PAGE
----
The full night of "Bones" on FOX continued Monday, Jan. 14, with episode 811, "The Archaeologist in the Cocoon," which highlighted the competitive nature of one of the team and featured an unprecedented discovery.
This "Bones" victim's remains were found in a cocoon (prompting a comment about moth men from Hodgins, of course), which turned out to be from webworms. They fell on Brennan's (Emily Deschanel) face when she sliced the cocoon open to get a look, and Hodgins (TJ Thyne) began picking them off. "I think there's a couple more," she told him. As far as crime scenes go, it was one of the tamer ones this season. The victim was James Sutton, an adventurous archaeologist whose books weren't exactly well respected. His pregnant wife told them he had brought artifacts back from Russia, which they found in a climate-controlled, 24-hour guarded storage unit: bones dating back to Paleolithic times. Upon examining the bones (after Hodgins let loose crows to clean the worms off the remains: "Feed, my children, feed"), they discovered the cause of death was exsanguination and he had been flogged a couple of months before his murder. His wife revealed that his father was responsible; her family was very traditional and did not approve of their marriage. Because she chose James, she was dead to them. While her brother was a possible suspect, perhaps acting on their father's orders, with Special Forces training allowing him to know which major arteries to target, it wasn't him. It wasn't Wilson, the guy who bought all of James' artifacts and whom James refused to give the bones in his storage unit even though Wilson had funded the trip. Instead, it was the fact that fibers were found from a bookbinding that led them to James' publisher, who had used one of her bookends after he had decided to publish in a journal—for no pay—and leave her out of it. She felt betrayed, but he just wanted to be taken seriously as an archaeologist.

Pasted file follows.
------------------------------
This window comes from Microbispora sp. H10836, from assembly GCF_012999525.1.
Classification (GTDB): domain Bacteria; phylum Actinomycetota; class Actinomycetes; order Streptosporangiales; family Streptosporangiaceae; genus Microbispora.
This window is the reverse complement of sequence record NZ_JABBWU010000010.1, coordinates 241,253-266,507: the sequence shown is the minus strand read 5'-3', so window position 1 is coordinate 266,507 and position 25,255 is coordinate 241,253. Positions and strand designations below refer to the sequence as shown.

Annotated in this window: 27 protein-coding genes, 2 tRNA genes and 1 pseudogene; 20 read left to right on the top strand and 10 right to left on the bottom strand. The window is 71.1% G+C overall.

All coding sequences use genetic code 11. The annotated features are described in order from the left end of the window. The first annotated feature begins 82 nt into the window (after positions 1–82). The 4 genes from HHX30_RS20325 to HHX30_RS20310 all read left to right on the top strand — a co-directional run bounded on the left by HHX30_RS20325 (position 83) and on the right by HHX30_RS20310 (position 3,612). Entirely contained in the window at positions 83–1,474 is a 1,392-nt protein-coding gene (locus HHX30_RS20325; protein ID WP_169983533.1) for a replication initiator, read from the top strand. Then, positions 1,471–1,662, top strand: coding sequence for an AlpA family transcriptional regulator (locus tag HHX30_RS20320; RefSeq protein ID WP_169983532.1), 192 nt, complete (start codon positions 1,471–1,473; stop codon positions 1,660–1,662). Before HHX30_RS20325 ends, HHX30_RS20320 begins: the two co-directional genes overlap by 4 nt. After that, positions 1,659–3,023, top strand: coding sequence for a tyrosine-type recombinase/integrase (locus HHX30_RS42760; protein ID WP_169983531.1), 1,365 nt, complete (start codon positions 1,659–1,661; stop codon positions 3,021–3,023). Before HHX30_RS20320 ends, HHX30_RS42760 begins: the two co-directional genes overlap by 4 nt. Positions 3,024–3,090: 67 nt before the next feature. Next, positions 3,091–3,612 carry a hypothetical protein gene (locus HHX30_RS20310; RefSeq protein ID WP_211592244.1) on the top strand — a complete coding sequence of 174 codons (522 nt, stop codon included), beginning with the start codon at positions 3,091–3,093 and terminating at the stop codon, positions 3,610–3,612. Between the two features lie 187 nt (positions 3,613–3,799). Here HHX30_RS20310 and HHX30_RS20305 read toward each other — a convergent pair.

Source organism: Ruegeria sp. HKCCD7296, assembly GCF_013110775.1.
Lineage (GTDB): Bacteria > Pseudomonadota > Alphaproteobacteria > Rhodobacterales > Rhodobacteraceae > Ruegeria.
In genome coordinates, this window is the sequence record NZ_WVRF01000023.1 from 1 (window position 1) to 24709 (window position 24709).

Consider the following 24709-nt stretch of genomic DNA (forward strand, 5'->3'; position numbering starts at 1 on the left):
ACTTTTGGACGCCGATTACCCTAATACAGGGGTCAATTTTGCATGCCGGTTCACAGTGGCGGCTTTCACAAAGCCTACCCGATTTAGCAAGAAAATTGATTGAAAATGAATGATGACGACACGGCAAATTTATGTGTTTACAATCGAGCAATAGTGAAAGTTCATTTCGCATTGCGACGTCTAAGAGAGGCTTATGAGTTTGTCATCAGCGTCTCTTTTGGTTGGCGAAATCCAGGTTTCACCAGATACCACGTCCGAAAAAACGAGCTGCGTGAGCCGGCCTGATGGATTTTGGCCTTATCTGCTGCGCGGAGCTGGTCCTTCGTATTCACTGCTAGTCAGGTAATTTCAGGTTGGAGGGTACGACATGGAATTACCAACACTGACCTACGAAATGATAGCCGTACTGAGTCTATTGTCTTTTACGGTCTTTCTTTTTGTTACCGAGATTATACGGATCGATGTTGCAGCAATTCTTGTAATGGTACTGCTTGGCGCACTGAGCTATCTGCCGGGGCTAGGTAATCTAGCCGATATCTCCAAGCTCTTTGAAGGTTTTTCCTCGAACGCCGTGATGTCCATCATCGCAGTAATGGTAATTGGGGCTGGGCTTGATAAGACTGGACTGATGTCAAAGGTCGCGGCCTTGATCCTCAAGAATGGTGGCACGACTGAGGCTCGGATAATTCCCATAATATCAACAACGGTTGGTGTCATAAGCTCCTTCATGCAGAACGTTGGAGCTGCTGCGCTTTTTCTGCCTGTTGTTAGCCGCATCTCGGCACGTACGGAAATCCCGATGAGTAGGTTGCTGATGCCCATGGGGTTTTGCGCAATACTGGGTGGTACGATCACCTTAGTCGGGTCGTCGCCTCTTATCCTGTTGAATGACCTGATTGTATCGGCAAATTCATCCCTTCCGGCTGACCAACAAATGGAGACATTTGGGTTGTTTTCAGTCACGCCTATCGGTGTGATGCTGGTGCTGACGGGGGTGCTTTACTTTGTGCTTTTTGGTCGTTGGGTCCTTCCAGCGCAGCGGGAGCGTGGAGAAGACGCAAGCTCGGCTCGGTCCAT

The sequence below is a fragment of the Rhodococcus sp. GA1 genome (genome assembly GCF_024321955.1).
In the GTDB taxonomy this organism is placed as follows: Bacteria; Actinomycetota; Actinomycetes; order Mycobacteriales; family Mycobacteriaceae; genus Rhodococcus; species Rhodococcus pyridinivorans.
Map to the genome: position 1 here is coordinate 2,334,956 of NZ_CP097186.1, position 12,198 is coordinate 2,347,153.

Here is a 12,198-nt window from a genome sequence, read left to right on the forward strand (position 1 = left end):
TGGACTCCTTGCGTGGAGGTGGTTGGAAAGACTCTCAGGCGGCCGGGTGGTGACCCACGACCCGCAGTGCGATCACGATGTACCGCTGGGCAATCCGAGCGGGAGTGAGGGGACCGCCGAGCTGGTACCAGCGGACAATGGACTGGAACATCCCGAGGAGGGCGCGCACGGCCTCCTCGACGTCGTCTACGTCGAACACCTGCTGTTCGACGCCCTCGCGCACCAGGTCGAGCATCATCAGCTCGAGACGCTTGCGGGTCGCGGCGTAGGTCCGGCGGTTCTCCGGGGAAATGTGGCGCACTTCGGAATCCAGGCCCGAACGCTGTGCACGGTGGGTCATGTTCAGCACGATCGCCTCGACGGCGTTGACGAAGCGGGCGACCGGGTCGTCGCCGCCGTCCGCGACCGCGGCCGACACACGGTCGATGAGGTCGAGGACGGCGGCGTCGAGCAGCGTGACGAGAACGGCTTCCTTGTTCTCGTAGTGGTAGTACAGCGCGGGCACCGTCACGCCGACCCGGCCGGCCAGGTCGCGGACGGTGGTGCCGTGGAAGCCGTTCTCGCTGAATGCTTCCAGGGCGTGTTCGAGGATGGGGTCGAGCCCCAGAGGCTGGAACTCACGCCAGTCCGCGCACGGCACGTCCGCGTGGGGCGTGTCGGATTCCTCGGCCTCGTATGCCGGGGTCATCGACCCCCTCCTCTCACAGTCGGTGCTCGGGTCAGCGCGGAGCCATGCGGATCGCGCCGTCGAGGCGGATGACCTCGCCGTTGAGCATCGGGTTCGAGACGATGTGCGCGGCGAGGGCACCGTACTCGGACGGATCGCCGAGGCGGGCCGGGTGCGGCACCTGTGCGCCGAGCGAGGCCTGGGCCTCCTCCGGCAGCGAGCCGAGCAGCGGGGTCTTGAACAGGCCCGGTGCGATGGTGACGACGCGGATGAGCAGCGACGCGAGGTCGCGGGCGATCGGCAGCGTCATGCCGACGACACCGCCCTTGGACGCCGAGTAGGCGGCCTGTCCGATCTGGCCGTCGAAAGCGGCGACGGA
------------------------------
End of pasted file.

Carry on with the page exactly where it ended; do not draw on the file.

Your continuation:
The reason he had decided to publish in a journal was the discovery he had made, the bones he had brought back from Russia. Those bones were quite the bone of contention in the lab, as both Brennan and Clark (Eugene Byrd) declared claim over the bones, which showed that Homo sapiens and Neanderthal lived together. At first, Clark argued, "Crime, you. Ancient history, me," but after discovering that the Homo sapiens was murdered, Brennan tried to take the bones back into her custody. What ensued was an argument that Cam (Tamara Taylor) had to resolve, and though she had Clark keep the bones while Brennan was allowed access, what the two could agree on was their reaction over her use of the word "caveman." (Just don't do it in front of an anthropologist. Just don't.) What "The Archaeologist in the Cocoon" did a good job of showing was that Clark didn't just go back to being a squintern after he took over for Brennan when she was on the run. But their competitive natures were put aside once Clark realized that the child was half-Neanderthal, half-Homo sapiens and the team grouped together for a presentation that showed the family's end. An interloper's attack left the father bleeding out next to the mother, who suffocated to death, and their daughter crawled over to them before starving to death. In the light of that horror, competition no longer matter. And in the light of that discovery, Brennan even had Clark replace her authorship credit with James Sutton so his son could see the great discovery he made one day.
Brennan's competitive nature was very much part of this whole episode, including at home as she was determined to have Christine play peek-a-boo (even "Uncle Sweets" got in on it). However, Booth (David Boreanaz) wondered if she was using Christine to make herself look good, and in the end, she admitted she didn't want to pass her failings onto Christine—and she didn't want Booth to either, leaving him to ponder what failings those were.
Overall, the second hour of the show's winter return was a typical "Bones" episode and showed that while some things may have changed since Brennan become a mother, others had not. The case itself had a few twists, and while we do expect that (and even suspected the publisher because, well, we watch a lot of procedural dramas), we enjoyed following it from start to finish. And while the first episode of the night, "The Diamond in the Rough," ended on a touching note, this episode's heartfelt moment came instead as the Jeffersonian team's presentation of the historic hate crime. It was an entertaining second half of the full night of "Bones" on FOX and a good way to kick off 2013 for the show.
"Bones" season 8 airs Mondays at 8 p.m. on FOX. What did you think of "The Archaeologist in the Cocoon"?
Follow me on Twitter and Facebook and Subscribe for the latest in television news.